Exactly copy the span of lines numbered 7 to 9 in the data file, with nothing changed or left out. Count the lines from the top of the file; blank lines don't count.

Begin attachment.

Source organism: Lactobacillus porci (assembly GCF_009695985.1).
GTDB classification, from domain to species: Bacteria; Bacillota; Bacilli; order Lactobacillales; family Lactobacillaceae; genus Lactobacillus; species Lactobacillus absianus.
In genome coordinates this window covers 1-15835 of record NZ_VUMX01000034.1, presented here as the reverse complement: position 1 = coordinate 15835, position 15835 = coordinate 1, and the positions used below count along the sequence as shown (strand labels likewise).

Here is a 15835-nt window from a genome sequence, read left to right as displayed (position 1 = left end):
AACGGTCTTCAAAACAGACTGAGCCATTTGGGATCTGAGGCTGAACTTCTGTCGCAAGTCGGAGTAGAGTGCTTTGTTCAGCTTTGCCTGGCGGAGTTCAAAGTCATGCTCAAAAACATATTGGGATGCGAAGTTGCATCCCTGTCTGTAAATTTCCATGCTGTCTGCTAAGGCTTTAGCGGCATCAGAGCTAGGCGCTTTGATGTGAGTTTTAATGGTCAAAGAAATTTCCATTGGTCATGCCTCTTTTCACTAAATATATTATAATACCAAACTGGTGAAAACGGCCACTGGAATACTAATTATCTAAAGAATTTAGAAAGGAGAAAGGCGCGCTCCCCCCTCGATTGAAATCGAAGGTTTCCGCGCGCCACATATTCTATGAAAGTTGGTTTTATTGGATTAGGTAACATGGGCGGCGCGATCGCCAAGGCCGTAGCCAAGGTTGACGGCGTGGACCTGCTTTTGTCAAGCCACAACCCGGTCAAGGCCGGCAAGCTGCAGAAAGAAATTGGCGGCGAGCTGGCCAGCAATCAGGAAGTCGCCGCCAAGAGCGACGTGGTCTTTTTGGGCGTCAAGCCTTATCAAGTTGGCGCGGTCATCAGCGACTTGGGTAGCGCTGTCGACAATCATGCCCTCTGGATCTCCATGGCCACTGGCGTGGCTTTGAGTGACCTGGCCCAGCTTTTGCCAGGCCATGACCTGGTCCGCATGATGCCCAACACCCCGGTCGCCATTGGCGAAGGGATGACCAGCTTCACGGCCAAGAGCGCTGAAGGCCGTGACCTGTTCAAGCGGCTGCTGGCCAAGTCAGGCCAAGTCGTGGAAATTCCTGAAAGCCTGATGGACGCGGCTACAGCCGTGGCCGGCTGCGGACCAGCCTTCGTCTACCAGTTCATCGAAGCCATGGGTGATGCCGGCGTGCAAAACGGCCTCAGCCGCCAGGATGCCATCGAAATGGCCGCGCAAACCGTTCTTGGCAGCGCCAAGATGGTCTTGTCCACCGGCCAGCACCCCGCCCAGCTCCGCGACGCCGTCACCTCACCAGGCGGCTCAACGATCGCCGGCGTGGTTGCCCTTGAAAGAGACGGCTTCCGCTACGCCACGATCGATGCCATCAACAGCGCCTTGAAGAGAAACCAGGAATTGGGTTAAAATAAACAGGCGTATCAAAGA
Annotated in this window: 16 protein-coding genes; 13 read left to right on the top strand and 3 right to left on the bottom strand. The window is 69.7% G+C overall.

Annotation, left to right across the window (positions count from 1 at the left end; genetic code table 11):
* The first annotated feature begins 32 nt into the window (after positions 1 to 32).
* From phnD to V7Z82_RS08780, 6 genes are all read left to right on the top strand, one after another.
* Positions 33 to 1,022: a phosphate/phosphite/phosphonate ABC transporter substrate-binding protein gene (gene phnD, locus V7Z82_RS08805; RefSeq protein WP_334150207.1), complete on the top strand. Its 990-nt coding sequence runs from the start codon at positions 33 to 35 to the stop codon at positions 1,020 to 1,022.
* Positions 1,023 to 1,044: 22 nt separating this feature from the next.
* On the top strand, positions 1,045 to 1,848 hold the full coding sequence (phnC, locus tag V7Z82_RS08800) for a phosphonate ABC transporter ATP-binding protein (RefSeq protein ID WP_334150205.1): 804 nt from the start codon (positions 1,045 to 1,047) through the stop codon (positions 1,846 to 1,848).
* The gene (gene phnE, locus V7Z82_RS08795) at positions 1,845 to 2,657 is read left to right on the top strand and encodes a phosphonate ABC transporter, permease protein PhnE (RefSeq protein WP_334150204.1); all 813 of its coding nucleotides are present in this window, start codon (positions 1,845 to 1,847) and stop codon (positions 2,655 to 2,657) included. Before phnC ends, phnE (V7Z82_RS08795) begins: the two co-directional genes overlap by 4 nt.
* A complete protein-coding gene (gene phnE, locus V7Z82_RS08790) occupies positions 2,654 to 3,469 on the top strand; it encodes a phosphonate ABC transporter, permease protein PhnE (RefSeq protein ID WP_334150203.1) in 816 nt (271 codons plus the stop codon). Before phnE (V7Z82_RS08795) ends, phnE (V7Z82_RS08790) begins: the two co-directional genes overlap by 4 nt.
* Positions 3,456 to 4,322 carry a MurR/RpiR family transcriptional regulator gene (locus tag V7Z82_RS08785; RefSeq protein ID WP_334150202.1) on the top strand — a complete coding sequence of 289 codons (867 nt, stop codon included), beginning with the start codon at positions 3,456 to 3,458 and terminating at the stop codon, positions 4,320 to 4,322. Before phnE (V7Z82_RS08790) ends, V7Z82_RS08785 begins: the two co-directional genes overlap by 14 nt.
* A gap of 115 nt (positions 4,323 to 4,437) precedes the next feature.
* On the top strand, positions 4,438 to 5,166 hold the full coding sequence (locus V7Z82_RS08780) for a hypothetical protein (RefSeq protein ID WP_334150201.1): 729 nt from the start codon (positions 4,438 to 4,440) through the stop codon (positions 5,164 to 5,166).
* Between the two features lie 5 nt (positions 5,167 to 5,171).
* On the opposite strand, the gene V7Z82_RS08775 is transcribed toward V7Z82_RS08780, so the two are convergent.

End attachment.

Annotation, left to right across the window (positions count from 1 at the left end; genetic code table 11):
* The first annotated feature begins 32 nt into the window (after positions 1 to 32).
* From phnD to V7Z82_RS08780, 6 genes are all read left to right on the top strand, one after another.